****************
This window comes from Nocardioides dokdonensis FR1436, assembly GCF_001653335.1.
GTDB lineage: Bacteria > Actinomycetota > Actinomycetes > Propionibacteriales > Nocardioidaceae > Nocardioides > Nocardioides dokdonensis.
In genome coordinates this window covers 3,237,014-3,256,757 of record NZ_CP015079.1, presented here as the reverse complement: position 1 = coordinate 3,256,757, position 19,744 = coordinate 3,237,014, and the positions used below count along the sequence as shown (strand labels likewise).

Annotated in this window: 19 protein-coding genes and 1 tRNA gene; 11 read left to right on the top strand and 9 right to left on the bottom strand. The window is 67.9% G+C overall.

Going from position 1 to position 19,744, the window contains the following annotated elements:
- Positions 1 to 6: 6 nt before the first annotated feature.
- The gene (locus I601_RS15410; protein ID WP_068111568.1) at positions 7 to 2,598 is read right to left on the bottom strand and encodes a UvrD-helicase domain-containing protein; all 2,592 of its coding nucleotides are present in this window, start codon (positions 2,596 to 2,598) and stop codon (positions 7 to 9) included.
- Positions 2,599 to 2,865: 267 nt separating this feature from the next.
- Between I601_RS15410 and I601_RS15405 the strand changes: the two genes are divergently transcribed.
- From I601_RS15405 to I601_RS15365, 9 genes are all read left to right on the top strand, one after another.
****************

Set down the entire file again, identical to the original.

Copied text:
This window comes from Nocardioides dokdonensis FR1436, assembly GCF_001653335.1.
GTDB lineage: Bacteria > Actinomycetota > Actinomycetes > Propionibacteriales > Nocardioidaceae > Nocardioides > Nocardioides dokdonensis.
In genome coordinates this window covers 3,237,014-3,256,757 of record NZ_CP015079.1, presented here as the reverse complement: position 1 = coordinate 3,256,757, position 19,744 = coordinate 3,237,014, and the positions used below count along the sequence as shown (strand labels likewise).

Annotated in this window: 19 protein-coding genes and 1 tRNA gene; 11 read left to right on the top strand and 9 right to left on the bottom strand. The window is 67.9% G+C overall.

Going from position 1 to position 19,744, the window contains the following annotated elements:
- Positions 1 to 6: 6 nt before the first annotated feature.
- The gene (locus I601_RS15410; protein ID WP_068111568.1) at positions 7 to 2,598 is read right to left on the bottom strand and encodes a UvrD-helicase domain-containing protein; all 2,592 of its coding nucleotides are present in this window, start codon (positions 2,596 to 2,598) and stop codon (positions 7 to 9) included.
- Positions 2,599 to 2,865: 267 nt separating this feature from the next.
- Between I601_RS15410 and I601_RS15405 the strand changes: the two genes are divergently transcribed.
- From I601_RS15405 to I601_RS15365, 9 genes are all read left to right on the top strand, one after another.